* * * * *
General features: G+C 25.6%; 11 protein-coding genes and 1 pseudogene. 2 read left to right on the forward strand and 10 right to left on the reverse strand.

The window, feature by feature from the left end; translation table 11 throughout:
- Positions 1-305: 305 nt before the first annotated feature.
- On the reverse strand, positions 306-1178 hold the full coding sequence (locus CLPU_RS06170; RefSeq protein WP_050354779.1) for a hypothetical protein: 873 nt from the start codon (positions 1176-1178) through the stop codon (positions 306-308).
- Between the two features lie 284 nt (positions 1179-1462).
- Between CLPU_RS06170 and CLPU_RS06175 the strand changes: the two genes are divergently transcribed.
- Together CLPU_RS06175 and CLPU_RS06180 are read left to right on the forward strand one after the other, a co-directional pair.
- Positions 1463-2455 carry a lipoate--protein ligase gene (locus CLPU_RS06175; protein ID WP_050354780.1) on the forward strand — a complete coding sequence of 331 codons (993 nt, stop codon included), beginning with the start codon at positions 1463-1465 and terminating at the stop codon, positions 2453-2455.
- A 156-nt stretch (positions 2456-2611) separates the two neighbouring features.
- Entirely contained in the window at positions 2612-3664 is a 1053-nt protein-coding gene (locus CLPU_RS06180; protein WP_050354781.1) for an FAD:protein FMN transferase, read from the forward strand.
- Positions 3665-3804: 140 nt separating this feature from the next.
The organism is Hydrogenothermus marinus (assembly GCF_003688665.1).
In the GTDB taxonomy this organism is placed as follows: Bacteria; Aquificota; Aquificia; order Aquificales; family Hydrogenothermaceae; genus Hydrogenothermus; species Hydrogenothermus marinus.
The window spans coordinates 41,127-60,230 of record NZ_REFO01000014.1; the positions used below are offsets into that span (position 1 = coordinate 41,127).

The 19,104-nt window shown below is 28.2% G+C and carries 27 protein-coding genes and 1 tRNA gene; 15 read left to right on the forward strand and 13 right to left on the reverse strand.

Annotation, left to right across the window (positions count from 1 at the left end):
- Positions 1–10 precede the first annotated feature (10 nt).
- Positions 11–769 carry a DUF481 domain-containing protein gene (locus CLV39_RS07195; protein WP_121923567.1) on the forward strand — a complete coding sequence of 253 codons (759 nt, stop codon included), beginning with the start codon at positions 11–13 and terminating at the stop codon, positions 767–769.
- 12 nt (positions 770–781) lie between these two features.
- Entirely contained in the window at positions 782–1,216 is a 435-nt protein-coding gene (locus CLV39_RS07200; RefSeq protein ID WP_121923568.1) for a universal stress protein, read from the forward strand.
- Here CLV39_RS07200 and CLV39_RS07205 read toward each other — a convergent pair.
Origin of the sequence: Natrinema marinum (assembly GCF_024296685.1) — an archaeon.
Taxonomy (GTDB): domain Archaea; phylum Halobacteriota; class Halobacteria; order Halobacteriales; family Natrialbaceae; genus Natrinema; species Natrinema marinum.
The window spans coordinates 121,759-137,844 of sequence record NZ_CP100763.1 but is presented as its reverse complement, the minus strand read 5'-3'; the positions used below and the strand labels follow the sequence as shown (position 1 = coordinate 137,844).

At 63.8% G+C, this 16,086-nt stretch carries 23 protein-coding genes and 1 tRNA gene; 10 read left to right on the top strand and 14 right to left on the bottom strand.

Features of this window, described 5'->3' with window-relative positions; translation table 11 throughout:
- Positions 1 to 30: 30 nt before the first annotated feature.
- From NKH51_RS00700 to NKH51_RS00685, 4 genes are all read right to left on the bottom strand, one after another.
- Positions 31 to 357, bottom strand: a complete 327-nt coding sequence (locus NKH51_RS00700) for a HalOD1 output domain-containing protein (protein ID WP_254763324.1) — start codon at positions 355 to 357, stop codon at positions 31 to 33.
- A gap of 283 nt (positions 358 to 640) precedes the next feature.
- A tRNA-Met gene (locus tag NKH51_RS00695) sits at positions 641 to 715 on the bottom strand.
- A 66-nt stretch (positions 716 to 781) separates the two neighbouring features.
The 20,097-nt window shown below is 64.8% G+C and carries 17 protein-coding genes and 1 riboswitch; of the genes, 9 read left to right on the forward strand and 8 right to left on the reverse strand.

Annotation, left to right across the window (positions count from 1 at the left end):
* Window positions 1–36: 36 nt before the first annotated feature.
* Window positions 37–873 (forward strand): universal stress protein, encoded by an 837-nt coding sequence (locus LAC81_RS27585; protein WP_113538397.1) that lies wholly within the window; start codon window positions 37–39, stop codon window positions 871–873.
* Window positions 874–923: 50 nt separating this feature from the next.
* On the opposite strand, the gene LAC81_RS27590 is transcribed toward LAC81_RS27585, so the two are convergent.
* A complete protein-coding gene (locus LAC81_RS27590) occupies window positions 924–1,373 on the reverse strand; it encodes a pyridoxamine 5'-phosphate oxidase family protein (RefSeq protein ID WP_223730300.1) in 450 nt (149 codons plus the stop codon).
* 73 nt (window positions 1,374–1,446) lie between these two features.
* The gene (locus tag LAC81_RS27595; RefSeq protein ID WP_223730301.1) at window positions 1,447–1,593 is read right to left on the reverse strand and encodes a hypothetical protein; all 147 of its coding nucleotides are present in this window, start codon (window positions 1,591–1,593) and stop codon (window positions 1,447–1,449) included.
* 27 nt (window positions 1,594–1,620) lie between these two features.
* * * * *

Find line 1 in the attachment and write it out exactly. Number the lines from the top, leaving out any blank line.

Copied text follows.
General features: G+C 25.6%; 11 protein-coding genes and 1 pseudogene. 2 read left to right on the forward strand and 10 right to left on the reverse strand.